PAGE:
Leadership Models/Approaches

There are many models and theories of leadership. For example, the following models appear in the literature:

  • transformational leadership,
  • transactional leadership,
  • moral leadership,
  • constructivist leadership,
  • servant leadership,
  • cultural leadership,
  • primal leadership,
  • charismatic leadership,
  • adaptive leadership,
  • autocratic leadership,
  • authoritative leadership,
  • laissez-fair leadership,
  • situational leadership,
  • spiritual leadership,
  • servant-leadership, etc. (Goleman, Boyatzis & McKee, 2002).










Some authors make difference between the old paradigm models and the new paradigm models of leadership. These new models relate to concepts such as ‘charismatic leadership' (Conger, 1989; House, 1971), ‘visionary leadership' (Sashkin, 1988), and ‘transformational leadership' (Bass, 1985).

Whereas earlier ‘old paradigm' models see leadership as a process, that

  • involves influencing others,
  • occurs within a group context, and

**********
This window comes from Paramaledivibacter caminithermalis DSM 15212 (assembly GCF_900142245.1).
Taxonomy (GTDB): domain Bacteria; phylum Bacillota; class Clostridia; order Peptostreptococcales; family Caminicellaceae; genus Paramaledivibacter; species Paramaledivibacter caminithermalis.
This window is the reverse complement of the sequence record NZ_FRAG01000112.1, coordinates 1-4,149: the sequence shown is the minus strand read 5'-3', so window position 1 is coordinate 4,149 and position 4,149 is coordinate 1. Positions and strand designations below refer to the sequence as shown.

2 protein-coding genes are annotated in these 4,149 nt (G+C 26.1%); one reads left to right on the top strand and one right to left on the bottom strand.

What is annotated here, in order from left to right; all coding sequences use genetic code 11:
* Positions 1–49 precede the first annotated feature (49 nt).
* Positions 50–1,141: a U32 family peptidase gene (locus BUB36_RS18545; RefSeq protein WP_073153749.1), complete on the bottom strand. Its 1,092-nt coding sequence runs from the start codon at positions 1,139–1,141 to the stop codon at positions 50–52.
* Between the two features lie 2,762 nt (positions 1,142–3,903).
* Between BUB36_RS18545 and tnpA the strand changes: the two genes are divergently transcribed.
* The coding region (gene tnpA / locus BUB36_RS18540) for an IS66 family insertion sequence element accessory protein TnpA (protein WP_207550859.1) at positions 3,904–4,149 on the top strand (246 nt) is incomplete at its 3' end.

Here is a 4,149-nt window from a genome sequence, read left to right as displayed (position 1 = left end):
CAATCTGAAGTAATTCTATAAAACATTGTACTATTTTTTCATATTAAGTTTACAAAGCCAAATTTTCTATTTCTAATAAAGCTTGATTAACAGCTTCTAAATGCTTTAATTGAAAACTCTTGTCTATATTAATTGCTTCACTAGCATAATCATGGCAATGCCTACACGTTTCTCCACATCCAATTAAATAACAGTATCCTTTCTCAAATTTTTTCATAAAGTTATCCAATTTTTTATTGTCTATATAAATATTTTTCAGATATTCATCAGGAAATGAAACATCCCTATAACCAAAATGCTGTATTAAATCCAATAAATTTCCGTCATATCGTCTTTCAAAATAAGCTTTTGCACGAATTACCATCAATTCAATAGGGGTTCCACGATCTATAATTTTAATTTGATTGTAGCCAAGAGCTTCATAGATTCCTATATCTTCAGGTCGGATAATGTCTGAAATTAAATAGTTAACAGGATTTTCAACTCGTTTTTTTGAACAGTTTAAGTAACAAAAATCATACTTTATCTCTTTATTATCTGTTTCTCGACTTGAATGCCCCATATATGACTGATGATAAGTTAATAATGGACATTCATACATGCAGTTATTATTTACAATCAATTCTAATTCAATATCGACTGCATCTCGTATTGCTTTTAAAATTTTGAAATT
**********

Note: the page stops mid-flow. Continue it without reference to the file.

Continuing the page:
• involves goal attainment (Northouse, 2007)

more recent definitions of leadership have highlighted the role of leader as ‘defining organizational reality' (Bryman, 1996). Other recent research interest has centred on relationships between leaders and followers, with some writers stressing the need to study ‘followership'. This has been argued as important, not only because all leaders are also followers, but also because modern notions of leadership place considerable emphasis on the power and importance of followers in ultimately legitimizing and enabling leadership. This last period saw the growth of attention to differences between ‘leaders' and ‘managers' (Kotter, 1990, cited in Alimo-Metcalfe and Alimo-Metcalfe, 2005).

Fisk (2002) highlights the fact that

the most enduring framework in recent time has been transformational leadership and its variants. As leadership models can often be viewed as cyclical in nature, with a new model replacing an older fad at regular intervals, it appears that the world of leadership should be poised to adopt a new model.








Sirje Virkus, Tallinn University, 2009